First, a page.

Mold produces certain odors and VOCs that may affect health and well-being.

As a specialist in mold toxins, Joan Bennett didn’t believe in sick building syndrome.

Then Hurricane Katrina struck, Bennett’s home was flooded, and she evacuated.

A month later, she returned to the house to sample her home for mold. Her house smelled horrendous and even with protective gear, she felt awful – dizziness, headache, malaise. She walked outside and felt better.

Then it struck her: “I think there’s something in this terrible mold I’m smelling.

But she still believed in her old arguments against the theory. She knew how much mold toxin we ordinarily get exposed to from mold in food, and she still knew that it was far greater than any we could breathe from spores in the air.

But the smell of mold was another matter. Most things we can smell are volatile organic compounds (VOCs), and some VOCs are known to make people sick.

“I knew that a minor theory was that sick building syndrome might be caused by the VOCs that make fungi smell moldy,” Bennett says.

And then she thought, “Ta da! Maybe there is such a thing as sick building syndrome, and maybe it has nothing to do with the fungus toxins I’ve been studying all my life!”

That moment transformed her research career.

The Sniff Test

She focused on a VOC called “mushroom alcohol” that is the primary component of the typical smell of mold. It’s formed especially when molds eat linoleic acid, which occurs both in many biological cells and in building products like oil-based paint.

When fruit flies breathed in the mushroom alcohol, she found that they started moving strangely. They trembled, moved slowly, fell over, lacked coordination. They looked like insectile Parkinson’s patients.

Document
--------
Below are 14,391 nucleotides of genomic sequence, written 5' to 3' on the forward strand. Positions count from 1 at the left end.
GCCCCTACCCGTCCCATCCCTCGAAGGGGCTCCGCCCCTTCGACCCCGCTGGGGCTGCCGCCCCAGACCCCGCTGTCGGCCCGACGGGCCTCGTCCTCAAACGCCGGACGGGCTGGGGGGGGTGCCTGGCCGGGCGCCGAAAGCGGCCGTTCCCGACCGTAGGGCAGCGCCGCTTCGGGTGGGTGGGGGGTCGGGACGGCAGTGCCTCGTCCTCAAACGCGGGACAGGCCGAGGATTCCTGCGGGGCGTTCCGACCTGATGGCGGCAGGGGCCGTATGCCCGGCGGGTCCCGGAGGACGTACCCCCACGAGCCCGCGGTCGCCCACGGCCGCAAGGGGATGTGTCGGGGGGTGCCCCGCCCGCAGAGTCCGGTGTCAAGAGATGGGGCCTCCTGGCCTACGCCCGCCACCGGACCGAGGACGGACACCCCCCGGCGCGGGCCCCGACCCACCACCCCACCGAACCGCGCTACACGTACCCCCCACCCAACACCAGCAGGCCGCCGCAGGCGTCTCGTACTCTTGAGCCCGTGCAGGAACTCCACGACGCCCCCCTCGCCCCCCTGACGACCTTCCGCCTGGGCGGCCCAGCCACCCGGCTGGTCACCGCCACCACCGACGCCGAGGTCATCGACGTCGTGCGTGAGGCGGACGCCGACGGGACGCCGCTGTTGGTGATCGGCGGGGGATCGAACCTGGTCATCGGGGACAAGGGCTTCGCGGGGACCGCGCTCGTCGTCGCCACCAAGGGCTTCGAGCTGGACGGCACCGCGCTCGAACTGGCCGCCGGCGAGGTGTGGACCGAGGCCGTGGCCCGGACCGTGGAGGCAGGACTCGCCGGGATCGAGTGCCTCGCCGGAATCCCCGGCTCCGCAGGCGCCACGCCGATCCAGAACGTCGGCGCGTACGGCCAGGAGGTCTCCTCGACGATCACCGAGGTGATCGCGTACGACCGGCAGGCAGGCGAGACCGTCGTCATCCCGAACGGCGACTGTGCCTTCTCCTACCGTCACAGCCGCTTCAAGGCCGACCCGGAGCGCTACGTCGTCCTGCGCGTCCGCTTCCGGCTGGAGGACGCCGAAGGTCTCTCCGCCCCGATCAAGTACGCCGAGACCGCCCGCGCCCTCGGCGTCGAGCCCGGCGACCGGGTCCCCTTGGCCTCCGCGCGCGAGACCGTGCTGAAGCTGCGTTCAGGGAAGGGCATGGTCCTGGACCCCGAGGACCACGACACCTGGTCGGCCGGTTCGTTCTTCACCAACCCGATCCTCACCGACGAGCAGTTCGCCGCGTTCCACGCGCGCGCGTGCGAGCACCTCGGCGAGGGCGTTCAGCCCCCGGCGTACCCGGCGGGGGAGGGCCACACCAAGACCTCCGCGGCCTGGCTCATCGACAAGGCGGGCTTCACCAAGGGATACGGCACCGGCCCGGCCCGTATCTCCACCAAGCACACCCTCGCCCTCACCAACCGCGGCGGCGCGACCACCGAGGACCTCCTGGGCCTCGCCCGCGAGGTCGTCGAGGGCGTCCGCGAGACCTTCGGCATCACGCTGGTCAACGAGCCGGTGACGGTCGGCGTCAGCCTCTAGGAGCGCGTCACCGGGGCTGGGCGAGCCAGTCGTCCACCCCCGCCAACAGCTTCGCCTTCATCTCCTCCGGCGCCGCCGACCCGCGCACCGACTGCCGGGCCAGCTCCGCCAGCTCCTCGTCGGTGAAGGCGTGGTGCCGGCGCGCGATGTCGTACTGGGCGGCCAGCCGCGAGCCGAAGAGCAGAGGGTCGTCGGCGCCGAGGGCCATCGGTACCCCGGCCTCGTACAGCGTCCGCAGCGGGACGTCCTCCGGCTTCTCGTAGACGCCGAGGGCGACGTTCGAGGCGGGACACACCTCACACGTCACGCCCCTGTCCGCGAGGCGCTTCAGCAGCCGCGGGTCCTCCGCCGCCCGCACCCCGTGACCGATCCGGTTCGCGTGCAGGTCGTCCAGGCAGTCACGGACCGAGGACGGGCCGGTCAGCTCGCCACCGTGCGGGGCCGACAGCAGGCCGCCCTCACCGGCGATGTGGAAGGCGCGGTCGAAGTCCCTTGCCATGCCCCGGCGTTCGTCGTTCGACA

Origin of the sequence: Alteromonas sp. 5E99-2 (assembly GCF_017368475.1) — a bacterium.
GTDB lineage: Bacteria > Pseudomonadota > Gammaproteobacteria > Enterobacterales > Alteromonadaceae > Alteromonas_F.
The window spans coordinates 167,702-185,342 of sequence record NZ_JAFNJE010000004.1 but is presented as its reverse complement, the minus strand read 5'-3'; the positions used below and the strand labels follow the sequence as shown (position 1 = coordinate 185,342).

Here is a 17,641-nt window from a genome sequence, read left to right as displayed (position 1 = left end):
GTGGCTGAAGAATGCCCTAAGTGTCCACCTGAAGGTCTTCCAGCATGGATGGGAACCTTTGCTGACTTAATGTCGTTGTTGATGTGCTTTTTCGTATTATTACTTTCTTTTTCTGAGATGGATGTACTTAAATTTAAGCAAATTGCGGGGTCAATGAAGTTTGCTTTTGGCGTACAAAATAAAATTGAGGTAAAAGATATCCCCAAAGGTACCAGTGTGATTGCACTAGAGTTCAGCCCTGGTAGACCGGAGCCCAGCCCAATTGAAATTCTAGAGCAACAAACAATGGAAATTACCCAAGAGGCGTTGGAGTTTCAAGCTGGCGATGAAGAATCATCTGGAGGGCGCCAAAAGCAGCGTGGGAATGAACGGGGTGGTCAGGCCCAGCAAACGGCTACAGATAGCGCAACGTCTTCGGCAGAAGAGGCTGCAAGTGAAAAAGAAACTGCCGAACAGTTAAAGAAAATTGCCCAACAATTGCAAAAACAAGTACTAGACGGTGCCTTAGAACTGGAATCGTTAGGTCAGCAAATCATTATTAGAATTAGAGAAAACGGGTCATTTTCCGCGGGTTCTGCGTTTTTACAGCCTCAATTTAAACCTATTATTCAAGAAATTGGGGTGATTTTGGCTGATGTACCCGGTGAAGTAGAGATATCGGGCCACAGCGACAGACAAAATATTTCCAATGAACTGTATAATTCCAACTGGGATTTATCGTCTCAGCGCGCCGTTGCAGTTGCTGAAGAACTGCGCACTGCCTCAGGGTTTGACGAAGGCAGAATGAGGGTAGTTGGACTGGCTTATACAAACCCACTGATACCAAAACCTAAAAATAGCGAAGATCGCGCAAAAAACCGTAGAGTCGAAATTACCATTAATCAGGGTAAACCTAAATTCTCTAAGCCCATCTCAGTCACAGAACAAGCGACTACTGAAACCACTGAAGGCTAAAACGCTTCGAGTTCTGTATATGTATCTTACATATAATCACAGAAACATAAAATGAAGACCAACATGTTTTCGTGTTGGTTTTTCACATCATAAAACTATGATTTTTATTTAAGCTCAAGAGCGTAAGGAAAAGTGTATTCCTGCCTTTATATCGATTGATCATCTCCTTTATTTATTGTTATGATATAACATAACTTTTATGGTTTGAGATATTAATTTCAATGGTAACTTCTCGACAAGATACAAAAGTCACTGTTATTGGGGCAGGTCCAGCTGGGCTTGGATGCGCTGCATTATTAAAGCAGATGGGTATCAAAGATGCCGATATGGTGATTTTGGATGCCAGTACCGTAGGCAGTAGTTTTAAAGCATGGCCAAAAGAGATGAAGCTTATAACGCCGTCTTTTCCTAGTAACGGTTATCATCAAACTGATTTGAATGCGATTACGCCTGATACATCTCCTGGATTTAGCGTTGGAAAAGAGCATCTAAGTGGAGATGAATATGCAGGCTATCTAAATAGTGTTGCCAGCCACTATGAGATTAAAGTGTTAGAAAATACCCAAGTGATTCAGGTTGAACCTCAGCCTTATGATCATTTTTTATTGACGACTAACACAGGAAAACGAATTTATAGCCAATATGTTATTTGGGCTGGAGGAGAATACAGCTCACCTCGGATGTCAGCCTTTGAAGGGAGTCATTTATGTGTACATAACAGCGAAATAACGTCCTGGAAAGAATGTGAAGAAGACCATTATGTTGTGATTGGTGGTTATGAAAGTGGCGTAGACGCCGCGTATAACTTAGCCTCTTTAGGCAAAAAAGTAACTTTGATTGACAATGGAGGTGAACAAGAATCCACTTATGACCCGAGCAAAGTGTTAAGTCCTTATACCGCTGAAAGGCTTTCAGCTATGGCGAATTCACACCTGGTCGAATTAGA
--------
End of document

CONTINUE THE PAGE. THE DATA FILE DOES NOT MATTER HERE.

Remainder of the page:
Bennett knew that Parkinson’s could be caused by exposure to chemicals like pesticides. So could mushroom alcohol be doing the same thing? Could these fruit flies in fact have their own version of Parkinson’s?

To find out, Bennett and her collaborators gave the stricken flies L-dopa, a medication that reverses the effects of Parkinson’s in humans. And indeed, the flies moved more naturally, indicating that the mushroom alcohol was operating on a similar pathway.

It’s a long way from a fruit fly to a human, so Bennett and her team tested human cell lines as well. A human cell in a test tube can’t tremor with Parkinson’s disease, of course, but Bennett found that the mushroom alcohol was toxic to the cells, killing some of them off. She published her findings recently in the Proceedings of the National Academy of Sciences.

Thus, Bennett says, VOCs from mold may be an important contributor to Parkinson’s disease. It would explain a long-standing mystery:

Every known toxin that causes Parkinson’s is man-made and relatively recent, but Parkinson’s has existed for thousands of years. Bennett says that a variety of natural neurotoxins – mushroom alcohol as well as other VOCs – may lead to the disease.

Elliott Horner, an indoor air quality researcher at Atlanta-based company UL, says that he wasn’t surprised that a fungal VOC affects the physiological functioning of animals.

Moldy buildings, he says, have long been suspected to make people sick through VOCs as well as through mycotoxins, small particulates, and allergens. But he says that it’s a “huge step forward” to have an animal model that will allow researchers to study the impacts of these VOCs.

Source: Discover Magazine
This article has been edited for length.

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Airborne particles from wildfire smoke can cause health problems.

Airborne particles from wildfire smoke can cause health problems.

As the American West, parched by prolonged drought, braces for a season of potentially record-breaking wildfires, new research suggests these events not only pose an immediate threat to people’s safety and their homes, but also could take a toll on human health, agriculture and ecosystems.

The study, appearing in ACS’ journal Environmental Science & Technology, could help societies map out a plan to mitigate these effects in wildfire-prone regions.

Matthew D. Hurteau and colleagues point out that wildfires naturally occur in many areas around the globe.

In response, human societies have harnessed the power of fire to better control wild blazes and minimize damage. But climate change also can impact the number and severity of wildfires.